South Eastern Centre Against Sexual Assault & Family Violence

If I was your mother

For Female Survivors, Male Survivors

Tags: Survivor's Stories

Precious child, if I was your mother, during your birth instead of screaming out “no, send it back, I can’t afford two”, I would have prayed, “Lord, help me supply her needs.”

Precious child, if I was your mother when you were a baby, I’d like to think your needs would have come before the needs of my own mother, and mother inlaw.

Precious child, if I was your mother when you were a toddler, I’d like to think that we would have a strong bond between us, where you felt safe to be hugged and receive my love. I’d like to think that bond would have started before you were born. I’d like to think that instead of waiting until you were a 40 year old woman to tell you that you were the most loved and wanted out of all my children, I could have told you that from the day you were born. Not just with my words, but with my actions also.

Precious child, as you turned into a pre-schooler, and your caring heart was full to over flowing, I’d like to think, I would have lighten your load. You were so clever caring for your older brother, interpreting the world for him and helping adults to understand him. You took the time to make up a language with him that he could speak and understand, and gave adults glimpses of what was going on in his mind. You cared for the others in kinder, instead of being free to be you. You had the heavy burden on your wee little shoulders of already trying to be good enough, so the bad things didn’t happen. How I wished you could have been spared that. How I wish I could have taught you the words to say what was happening, and give you the courage to speak out the FIRST time it happened. How I wished I had the courage to hear you, believe you , protect you and love you.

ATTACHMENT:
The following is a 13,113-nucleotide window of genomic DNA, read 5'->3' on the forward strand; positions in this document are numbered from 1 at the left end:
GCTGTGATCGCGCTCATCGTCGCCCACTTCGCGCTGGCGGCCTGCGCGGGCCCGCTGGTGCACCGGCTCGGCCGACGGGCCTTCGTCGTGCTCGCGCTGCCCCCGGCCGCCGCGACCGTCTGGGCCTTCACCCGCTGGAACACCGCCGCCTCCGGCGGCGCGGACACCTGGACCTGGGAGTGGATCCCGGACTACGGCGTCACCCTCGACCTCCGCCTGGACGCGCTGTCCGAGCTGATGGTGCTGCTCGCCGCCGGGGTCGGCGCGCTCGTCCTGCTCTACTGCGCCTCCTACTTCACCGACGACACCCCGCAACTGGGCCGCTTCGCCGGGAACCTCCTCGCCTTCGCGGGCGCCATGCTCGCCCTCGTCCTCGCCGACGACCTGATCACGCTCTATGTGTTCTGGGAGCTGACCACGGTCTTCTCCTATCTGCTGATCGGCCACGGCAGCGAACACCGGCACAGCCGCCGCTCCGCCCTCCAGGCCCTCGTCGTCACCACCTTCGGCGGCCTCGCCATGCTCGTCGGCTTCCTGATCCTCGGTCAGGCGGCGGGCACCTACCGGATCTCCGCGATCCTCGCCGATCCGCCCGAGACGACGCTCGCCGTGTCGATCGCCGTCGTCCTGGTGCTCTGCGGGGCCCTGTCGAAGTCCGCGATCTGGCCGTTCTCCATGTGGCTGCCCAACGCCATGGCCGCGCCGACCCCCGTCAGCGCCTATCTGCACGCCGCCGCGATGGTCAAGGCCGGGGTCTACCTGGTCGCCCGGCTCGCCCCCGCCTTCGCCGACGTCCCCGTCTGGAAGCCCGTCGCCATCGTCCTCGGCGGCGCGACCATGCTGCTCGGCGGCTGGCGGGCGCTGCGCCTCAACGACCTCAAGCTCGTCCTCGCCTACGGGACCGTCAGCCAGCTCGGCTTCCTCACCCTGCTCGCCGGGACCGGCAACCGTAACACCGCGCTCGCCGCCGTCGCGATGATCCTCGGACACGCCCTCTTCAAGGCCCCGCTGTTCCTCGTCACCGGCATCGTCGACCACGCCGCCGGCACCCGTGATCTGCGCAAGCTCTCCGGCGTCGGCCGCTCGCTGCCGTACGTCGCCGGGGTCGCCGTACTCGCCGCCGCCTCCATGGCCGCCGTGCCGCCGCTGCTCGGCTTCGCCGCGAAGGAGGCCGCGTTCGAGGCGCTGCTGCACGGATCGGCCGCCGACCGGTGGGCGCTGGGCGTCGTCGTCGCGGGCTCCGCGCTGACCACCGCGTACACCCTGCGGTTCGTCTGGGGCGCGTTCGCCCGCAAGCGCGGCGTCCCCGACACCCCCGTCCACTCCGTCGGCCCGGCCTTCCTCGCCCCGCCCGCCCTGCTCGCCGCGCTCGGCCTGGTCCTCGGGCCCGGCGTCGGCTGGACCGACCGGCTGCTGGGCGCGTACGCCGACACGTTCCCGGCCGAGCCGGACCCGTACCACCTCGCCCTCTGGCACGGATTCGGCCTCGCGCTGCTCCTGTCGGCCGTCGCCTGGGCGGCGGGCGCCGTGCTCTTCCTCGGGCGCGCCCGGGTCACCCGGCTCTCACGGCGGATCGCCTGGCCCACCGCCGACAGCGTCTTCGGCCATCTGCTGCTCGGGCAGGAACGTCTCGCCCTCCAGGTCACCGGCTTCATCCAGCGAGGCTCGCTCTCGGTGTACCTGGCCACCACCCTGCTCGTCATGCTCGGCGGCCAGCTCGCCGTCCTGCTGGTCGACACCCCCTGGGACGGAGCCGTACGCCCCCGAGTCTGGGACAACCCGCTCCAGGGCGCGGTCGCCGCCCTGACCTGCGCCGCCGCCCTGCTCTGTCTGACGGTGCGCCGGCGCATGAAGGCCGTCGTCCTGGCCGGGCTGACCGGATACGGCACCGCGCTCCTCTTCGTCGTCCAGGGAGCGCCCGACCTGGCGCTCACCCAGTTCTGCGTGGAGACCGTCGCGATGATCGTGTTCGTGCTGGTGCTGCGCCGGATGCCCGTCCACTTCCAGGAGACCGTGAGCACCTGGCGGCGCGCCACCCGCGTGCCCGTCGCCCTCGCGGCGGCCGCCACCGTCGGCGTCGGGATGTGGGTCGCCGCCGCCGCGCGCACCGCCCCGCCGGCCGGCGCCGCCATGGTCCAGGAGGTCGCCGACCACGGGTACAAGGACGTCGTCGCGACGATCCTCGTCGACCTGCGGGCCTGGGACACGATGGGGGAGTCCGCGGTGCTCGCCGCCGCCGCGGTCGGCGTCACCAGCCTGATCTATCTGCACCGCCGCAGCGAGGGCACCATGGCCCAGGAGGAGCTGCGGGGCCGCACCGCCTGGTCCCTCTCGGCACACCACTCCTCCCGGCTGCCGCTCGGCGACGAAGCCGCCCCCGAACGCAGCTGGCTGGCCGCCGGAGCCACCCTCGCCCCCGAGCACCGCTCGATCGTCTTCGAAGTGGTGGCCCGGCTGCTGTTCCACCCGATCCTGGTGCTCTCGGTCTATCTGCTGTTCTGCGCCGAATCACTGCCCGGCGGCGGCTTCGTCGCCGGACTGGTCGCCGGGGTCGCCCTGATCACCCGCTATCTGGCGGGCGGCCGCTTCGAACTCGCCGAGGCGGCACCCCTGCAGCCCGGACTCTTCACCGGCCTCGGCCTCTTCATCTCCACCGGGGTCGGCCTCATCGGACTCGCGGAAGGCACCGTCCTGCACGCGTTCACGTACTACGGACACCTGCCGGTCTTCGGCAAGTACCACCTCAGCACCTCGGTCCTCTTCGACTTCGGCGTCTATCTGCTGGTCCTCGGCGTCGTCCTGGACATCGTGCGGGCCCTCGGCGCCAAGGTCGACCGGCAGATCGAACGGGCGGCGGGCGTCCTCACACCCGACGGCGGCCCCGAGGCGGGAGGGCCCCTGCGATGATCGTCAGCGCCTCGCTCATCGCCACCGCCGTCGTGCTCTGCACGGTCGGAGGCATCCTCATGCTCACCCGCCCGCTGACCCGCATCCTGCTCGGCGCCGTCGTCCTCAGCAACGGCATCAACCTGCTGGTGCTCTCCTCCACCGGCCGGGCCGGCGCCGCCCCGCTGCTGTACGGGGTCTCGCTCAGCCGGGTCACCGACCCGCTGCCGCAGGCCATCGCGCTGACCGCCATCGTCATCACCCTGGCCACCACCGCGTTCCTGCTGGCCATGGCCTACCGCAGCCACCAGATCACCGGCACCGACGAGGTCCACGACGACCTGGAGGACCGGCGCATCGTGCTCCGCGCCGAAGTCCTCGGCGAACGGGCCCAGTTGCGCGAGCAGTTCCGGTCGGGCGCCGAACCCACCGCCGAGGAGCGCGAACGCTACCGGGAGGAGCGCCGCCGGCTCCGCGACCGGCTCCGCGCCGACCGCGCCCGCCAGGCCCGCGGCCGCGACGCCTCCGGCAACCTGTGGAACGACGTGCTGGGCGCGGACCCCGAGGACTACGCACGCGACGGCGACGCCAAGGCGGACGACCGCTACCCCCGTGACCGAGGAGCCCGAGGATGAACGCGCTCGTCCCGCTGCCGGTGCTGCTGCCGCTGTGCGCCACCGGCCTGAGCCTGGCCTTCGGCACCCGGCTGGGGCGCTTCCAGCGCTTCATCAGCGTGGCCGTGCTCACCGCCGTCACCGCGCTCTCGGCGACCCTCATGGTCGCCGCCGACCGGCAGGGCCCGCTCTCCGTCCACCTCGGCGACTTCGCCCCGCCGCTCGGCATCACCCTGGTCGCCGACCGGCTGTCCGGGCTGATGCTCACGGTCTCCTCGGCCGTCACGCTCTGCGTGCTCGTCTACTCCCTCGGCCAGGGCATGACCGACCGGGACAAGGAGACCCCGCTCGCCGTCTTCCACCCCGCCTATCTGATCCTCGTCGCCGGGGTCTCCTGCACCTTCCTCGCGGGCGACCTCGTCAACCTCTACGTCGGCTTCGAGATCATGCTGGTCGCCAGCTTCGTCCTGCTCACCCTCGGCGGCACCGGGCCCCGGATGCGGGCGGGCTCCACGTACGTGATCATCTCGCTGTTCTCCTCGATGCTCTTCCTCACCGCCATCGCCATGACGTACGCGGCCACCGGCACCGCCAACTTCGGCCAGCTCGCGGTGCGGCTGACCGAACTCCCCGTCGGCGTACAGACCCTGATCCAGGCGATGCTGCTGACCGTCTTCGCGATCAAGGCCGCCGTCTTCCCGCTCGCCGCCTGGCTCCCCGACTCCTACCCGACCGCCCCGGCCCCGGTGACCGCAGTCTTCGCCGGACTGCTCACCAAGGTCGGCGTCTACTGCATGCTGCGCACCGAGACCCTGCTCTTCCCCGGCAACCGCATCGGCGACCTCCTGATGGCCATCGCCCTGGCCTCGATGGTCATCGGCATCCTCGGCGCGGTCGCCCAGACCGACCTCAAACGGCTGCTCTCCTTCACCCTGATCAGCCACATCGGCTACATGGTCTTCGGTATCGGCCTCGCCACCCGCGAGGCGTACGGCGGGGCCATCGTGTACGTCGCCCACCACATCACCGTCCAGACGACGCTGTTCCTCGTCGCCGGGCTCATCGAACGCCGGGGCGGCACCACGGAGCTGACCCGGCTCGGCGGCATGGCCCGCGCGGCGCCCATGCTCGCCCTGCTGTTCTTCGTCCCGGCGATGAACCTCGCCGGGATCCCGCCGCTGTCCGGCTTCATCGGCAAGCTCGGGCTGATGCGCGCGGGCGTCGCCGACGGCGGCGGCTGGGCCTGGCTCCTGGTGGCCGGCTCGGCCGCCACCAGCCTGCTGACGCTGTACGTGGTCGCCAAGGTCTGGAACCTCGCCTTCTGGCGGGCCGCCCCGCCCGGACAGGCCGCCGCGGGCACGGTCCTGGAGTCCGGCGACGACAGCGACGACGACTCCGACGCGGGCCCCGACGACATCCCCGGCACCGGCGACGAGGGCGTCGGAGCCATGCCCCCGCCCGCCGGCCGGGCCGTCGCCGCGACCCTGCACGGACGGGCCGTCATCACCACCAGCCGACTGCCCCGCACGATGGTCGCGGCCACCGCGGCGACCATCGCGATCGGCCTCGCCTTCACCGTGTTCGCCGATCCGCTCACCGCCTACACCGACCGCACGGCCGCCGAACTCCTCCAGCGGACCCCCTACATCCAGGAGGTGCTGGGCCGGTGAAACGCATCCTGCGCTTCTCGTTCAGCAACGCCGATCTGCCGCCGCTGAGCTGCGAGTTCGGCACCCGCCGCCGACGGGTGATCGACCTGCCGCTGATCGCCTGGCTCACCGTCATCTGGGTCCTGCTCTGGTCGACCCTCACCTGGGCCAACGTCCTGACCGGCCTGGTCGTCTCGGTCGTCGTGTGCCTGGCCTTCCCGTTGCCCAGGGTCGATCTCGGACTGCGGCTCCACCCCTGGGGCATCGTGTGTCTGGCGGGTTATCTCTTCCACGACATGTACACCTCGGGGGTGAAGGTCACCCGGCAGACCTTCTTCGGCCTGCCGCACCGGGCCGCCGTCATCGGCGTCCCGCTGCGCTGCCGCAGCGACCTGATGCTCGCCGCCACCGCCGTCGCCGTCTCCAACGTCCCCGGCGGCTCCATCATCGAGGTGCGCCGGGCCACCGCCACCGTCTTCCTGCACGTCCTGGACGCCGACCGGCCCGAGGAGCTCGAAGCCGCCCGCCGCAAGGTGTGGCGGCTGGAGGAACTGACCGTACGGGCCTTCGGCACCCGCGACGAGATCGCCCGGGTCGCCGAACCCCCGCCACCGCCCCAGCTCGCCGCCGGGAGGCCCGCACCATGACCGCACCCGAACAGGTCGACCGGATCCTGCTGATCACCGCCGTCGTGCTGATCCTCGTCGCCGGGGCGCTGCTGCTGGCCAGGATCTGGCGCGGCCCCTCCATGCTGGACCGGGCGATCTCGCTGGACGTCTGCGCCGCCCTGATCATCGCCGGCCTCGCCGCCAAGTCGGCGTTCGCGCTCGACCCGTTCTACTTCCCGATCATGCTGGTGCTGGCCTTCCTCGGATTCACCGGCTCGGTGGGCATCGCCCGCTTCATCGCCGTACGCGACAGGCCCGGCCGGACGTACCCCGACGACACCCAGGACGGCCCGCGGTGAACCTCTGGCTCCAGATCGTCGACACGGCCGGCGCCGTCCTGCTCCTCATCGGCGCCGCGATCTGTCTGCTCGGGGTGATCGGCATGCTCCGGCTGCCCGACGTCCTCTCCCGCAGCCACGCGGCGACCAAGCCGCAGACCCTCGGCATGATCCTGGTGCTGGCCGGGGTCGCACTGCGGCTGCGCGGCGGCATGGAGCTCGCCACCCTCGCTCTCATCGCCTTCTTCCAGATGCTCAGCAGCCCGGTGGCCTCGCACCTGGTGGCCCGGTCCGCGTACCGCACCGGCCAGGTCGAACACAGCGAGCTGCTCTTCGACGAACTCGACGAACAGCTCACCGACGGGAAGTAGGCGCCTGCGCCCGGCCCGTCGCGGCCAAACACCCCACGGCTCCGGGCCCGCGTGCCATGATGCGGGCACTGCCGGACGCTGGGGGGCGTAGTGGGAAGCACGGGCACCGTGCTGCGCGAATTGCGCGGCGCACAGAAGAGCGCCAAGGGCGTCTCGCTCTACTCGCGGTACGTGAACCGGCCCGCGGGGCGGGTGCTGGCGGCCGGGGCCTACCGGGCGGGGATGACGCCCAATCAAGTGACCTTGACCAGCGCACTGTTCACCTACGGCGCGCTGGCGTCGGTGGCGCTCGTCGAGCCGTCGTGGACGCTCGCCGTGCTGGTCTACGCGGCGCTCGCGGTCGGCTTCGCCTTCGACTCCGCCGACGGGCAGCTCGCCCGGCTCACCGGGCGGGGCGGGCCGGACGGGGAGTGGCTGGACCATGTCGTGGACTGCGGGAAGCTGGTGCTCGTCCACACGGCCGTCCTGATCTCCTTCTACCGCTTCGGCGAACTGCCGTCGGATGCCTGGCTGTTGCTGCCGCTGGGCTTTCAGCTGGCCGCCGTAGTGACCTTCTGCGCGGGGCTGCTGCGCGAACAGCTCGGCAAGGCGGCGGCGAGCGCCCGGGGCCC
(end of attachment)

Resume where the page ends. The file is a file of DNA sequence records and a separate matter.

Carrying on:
Precious baby, when it was time for you to have your tonsils and adenoids out, how I wished you were free to be cared for instead of feeling you had to tell me every time another baby or child was upset. How I wished I could have been your only nurse, instead of having to nurse every other child on that ward as well. How I wish you could have learnt you were safe with me.

Precious child, if I was your mother, I would have done everything possible to give you a stable home. I’d like to think that I would not have to depend on sending you interstate to live with your grandparents at times, or send you to be babysat by your other grandparents. And I hope to think I would have the courage to act on my gut feelings when I thought there was something not right, instead of letting it slide and telling myself “it will be ok, I’m just imagining it”. How I wished your little heart wasn’t ripped in two and you didn’t feel abandoned every time you stayed with your grandmother, or every time you had to be ripped from her arms and returned to me. How I wished you had stability.

Precious child, as your sister was cooking and born 9 weeks premature, how I wished I had the support to care for you at home, instead of having to send you away. How I wished you had a close bond with your little sister from the day she was born, instead of being shooed away as she needed so much care and time. How I wished your mother wasn’t so sick that she almost died also.

How I wished I was there for you when you had trouble at school. You are an amazing little kid, teaching yourself to read by watching your brother learn to read. And thinking of the idea of reading the first few pages of a book you didn’t like, some from the middle, and the ending, so you could get rid of it quickly and get a book you did like, that’s amazing! Funny little thing! How I wished the school years weren’t so difficult for you. Constantly watching out and fighting for the kids who were on the outskirts, but I guess it taught you lessons about empathy, justice and things like that, that you may not have learnt. If I was your mother, I would let the food burn on the stove, or turn it off, as I took you on my knee and listened to the cares of your day. I would have let you cried your tears instead of forcing you to bottle them up. I would have reminded you that tears are God’s gift and there is no shame in shedding them. They are healing to the soul and full of nutrients for your eyes. Tears are a special gift for women. We can shed them when we are happy, sad, or not even sure why we need to shed them, and all of that is ok.